Loyalty and Revelation; Cromwell, Haselrig and Verney.

For a historian, the figure of Oliver Cromwell lingers about this Scottish Referendum debate like someone standing just beyond the light of a campfire. Someone that we know is there, but don’t mention. Cromwell’s Protectorate made the first legislative Union of the two countries, the Tender of Union of 12th April 1654, stating that ‘the people of Scotland should be united with the people of England in one Commonwealth under one Government’. This Union was dissolved on his Restoration in 1660 by King Charles II.

Arguably, Cromwell’s Union has no real relevance in the current debate; the 1707 Union was devised in a very different sprit, and it was proposed by Scotland rather than England, to the lasting benefit of both countries. But Cromwell was the first person to make Great Britain, rather than England, a power on the world stage – ‘however great Oliver was at home he was greater still abroad – and the Union may have been a crucial element in this. All the more argument for unity now.

The other thing that made me think of Cromwell this weekend was the tone of the debate on the pro-Union side. I was grinding my jaw in frustration listening to the supporters of the Union meeting impassioned argument with facts and forecasts. I was reminded of the episode described here by Tristram Hunt MP when William Beveridge was compiling his famous report that led to the establishment of the Welfare State:

Over the fearful spring of 1942, as the German Luftwaffe sought to bomb the allies into surrender, William Beveridge worked away on the report set to transform postwar Britain. By nature, Beveridge was a rather dry civil servant and his draft for a new welfare state looked set to be equally austere. Until, that is, his future wife Jessy Mair got hold of it. She urged him to put aside the bureaucratic language and instead insert some “Cromwellian spirit” into the prose. And so the Beveridge report became one of the most inspiring publications of the 20th century, with its call to slay the “Five Giant Evils” of Squalor, Ignorance, Want, Idleness and Disease, and to build a new Jerusalem of social justice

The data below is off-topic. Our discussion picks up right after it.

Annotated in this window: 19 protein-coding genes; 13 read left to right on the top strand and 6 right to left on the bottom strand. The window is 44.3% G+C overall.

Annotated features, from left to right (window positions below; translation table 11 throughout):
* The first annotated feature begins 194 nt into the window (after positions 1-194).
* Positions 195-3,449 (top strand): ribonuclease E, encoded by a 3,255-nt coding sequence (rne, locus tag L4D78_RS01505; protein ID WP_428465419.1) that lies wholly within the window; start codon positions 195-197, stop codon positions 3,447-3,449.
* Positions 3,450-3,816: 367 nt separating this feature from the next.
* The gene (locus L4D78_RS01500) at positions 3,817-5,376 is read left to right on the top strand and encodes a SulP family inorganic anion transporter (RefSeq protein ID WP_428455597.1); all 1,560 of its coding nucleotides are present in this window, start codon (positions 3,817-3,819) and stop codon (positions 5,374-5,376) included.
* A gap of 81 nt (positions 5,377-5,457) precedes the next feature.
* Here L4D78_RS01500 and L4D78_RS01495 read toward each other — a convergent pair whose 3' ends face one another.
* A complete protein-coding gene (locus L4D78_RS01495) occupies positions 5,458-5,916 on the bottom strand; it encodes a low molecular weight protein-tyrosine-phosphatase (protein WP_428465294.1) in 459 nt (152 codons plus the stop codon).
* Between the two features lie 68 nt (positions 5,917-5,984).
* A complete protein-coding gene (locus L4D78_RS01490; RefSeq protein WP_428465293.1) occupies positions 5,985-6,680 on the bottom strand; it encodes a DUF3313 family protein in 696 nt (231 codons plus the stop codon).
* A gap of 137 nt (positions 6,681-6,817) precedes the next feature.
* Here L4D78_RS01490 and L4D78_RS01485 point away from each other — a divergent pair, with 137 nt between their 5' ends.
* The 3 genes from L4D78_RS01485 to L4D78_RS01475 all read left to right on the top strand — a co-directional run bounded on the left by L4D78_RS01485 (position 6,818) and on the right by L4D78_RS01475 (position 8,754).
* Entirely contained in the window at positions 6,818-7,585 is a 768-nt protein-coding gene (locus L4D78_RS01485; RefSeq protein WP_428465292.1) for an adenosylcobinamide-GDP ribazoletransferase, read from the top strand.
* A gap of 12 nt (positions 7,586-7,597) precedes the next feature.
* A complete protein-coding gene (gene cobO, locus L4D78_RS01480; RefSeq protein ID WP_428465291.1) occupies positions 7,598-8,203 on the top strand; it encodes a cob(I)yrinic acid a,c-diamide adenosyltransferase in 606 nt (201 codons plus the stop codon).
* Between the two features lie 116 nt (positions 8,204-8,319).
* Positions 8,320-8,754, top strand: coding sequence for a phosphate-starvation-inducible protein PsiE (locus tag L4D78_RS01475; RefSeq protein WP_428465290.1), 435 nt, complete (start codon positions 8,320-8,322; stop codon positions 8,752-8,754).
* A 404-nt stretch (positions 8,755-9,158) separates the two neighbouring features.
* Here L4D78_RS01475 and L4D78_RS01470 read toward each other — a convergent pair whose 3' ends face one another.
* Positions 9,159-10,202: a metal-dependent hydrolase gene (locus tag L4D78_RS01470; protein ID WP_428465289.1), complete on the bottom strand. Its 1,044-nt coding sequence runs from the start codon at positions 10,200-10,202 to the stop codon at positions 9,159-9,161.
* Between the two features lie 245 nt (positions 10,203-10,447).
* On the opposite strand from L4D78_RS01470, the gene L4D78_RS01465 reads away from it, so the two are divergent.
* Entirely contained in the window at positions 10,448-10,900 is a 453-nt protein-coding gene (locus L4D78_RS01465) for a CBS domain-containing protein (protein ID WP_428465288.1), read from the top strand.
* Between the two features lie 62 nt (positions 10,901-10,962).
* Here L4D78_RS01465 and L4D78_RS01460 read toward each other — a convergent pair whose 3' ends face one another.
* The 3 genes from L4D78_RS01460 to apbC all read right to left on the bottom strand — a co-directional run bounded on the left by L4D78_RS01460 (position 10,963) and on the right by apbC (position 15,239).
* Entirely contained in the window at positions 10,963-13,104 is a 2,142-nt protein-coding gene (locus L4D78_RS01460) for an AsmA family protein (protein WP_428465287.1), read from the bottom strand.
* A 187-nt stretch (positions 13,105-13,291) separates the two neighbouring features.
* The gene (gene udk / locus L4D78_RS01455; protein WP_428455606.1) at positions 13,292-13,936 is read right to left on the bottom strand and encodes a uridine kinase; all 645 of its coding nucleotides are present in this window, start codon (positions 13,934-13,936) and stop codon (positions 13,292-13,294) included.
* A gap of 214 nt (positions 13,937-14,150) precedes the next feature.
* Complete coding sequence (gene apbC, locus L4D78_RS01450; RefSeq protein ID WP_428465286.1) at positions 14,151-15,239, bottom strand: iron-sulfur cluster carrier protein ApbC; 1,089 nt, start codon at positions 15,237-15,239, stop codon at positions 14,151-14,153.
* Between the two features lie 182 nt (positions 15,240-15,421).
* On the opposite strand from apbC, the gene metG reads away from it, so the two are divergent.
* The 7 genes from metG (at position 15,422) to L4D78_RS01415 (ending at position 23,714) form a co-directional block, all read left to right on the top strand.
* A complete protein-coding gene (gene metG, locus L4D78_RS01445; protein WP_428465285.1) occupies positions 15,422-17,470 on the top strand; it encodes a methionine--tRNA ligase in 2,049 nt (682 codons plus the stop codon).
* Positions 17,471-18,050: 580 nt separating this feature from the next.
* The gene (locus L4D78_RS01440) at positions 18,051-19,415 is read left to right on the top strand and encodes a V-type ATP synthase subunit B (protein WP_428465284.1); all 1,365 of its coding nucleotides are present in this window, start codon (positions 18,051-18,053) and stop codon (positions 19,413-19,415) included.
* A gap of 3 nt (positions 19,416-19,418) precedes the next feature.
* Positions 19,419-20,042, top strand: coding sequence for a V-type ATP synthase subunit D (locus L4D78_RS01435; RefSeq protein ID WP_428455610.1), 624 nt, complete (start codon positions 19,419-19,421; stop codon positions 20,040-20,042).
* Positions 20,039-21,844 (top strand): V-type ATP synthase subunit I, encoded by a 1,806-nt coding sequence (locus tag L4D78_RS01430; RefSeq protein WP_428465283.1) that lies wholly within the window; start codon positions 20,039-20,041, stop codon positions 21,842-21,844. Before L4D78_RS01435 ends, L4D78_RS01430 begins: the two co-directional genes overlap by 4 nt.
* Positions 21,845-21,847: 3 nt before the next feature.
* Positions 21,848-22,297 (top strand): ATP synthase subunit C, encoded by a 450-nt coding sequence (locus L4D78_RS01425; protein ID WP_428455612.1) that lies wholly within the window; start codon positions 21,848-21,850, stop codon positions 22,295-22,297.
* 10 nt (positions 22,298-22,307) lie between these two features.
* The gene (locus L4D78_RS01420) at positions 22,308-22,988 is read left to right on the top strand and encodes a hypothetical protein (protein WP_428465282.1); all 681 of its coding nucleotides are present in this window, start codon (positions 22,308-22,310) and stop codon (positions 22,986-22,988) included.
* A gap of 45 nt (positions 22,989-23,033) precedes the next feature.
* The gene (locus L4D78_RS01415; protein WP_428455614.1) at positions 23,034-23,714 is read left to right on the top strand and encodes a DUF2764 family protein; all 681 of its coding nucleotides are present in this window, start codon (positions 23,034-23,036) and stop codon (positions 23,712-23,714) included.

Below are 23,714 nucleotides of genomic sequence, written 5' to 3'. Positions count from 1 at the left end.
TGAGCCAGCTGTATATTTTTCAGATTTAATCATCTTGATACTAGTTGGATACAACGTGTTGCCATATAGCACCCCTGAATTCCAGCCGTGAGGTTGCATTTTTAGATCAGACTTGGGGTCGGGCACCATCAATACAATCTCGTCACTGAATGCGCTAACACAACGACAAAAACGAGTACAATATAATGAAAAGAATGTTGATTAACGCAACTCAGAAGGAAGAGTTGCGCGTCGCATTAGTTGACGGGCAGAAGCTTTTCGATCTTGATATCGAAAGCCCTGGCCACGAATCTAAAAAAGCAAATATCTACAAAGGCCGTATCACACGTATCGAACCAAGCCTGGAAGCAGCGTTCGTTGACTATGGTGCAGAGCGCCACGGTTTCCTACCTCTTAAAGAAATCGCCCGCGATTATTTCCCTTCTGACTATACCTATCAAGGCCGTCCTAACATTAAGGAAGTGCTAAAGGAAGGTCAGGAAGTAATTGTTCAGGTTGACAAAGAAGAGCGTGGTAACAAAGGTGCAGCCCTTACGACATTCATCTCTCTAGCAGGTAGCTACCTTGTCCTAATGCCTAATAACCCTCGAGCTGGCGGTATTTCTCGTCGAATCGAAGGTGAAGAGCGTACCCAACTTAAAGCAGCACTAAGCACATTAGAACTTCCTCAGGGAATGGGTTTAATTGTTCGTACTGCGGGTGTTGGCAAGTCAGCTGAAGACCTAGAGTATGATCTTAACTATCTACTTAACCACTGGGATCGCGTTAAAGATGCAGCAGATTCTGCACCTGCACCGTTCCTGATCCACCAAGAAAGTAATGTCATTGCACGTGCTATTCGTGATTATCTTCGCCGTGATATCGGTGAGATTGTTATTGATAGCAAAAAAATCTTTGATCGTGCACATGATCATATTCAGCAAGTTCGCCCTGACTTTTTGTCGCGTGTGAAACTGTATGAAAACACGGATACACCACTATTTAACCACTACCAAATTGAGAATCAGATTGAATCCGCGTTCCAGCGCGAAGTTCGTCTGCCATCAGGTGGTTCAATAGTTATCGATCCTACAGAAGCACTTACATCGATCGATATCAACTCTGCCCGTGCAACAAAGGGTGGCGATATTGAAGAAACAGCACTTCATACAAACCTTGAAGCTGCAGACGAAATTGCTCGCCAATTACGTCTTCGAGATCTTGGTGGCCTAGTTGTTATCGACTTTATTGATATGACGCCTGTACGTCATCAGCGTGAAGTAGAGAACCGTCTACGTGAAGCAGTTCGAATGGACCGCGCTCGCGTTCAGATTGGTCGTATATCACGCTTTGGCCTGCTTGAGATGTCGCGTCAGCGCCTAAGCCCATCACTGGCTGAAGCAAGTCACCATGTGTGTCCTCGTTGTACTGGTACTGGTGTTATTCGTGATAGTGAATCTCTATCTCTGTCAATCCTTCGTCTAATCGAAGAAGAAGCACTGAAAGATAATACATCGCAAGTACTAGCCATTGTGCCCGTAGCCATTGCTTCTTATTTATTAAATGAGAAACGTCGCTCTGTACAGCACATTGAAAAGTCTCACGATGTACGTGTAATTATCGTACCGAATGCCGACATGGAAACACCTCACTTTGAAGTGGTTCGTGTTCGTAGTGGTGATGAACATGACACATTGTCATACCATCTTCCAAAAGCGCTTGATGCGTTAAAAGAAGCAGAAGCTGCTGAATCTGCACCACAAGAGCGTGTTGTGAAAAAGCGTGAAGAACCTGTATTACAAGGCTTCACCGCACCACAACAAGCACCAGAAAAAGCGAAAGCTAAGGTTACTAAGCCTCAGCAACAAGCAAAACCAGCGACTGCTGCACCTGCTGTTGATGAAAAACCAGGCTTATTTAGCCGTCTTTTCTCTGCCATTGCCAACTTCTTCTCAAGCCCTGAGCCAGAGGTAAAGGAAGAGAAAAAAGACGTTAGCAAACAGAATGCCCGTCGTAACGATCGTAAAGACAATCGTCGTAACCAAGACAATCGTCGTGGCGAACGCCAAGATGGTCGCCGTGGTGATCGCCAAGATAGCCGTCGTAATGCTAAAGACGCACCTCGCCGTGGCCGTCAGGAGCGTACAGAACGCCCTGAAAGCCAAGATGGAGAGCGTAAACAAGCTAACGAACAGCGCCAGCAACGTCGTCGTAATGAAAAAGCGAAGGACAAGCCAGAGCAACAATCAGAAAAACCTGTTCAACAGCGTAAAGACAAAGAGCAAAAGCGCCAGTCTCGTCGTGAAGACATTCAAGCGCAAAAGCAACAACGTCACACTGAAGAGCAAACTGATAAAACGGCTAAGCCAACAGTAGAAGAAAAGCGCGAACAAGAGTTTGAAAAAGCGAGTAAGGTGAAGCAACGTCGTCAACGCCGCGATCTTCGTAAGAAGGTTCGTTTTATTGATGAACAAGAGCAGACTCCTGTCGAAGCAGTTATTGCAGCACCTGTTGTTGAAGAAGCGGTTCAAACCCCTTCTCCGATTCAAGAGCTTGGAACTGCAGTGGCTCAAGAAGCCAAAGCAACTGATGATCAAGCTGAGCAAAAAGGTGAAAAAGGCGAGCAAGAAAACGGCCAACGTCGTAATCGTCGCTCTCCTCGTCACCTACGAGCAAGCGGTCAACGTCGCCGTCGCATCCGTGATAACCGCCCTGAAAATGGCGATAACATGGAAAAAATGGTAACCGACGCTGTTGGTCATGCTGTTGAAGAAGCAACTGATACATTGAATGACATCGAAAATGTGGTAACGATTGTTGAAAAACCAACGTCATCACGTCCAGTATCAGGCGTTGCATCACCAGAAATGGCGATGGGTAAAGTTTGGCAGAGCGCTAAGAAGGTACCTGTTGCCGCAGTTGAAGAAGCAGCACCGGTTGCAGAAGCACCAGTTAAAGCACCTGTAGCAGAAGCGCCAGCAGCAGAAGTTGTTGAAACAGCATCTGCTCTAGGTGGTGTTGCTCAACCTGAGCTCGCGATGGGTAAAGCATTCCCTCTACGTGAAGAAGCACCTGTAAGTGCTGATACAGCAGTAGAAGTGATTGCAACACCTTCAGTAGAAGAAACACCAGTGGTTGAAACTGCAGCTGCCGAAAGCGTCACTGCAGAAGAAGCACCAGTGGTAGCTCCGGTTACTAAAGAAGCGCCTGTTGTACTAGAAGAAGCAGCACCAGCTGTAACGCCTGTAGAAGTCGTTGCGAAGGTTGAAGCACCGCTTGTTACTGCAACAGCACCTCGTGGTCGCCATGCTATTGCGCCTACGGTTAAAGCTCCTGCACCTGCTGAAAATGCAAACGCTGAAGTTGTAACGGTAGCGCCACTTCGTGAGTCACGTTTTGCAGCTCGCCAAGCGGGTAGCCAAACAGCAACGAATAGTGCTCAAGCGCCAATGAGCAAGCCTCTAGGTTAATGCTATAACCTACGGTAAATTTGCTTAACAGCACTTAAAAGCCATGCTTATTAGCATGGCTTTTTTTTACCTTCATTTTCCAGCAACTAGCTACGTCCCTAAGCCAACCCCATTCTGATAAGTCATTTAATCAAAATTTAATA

Tristram Hunt is in fact a leading speaker for the Union at the moment. And as if by magic, this week, supporters of Better Together have at last begun to speak in the sort of heartfelt language that such a visceral debate demands. The Prime Minister has addressed a crowd with tears in his eyes, and Mr Darling on the Today programme gave us unshackled language that is – for a former Chancellor of the Exchequer – the equivalent of hammering the rail of a pulpit with his fist: ‘I am proud of being Scottish and British and I don’t want to give up either. Look at what we’ve achieved together over the last 300 years. Unity is strength.’

This is sidetracking me a bit. Two readers have very kindly sent me this. It’s a very interesting article from the Daily Telegraph about the portrait of the Republican Sir Arthur Haselrig (1601 – 1661), painted c.1655.

New Model Portraiture

Conservation at the National Portrait Gallery has revealed that Haselrig’s portrait, a standard exercise by Robert Walker’s studio,

NPG 6440,Sir Arthur Hesilrige,by Unknown artist

(c) NPG

was actually painted over a version of Walker’s 1649 portrait of Oliver Cromwell


(c) NPG

We do not know exactly why this happened. The NPG suggests that either a canvas was reused in the studio to save money, or – quite probably – Haselrig had his portrait painted over a Cromwell portrait that he already owned. Like Cromwell, Haselrig was one of the leaders of the Parliamentarians. He was one of the Five Members that King Charles I wanted to arrest in January 1642, and an ally of Cromwell, but the two men had fallen out by 1654. Haselrig was a staunch Republican and opposed to the single rule of any man, King or Cromwell, whereas Oliver – who would eventually be styled His Highness the Lord Protector – recognised that ‘the Government should have something monarchical in it.’

Walker and his studio never evolved a distinct portraiture for his Roundhead sitters. Ironically, the pose of Haselrig’s portrait is taken directly from Sir Anthony van Dyck’s 1640 portrait of Sir Edmund Verney (1595 – 1642) King Charles’s standard-bearer at the Battle of Edgehill in October 1642, where all three men fought. Verney was politically opposed to the King but personally loyal, and he was killed there, his hand severed but still clutching the Royal standard.

NPG L202; Sir Edmund Verney by Sir Anthony Van Dyck

(c) NPG

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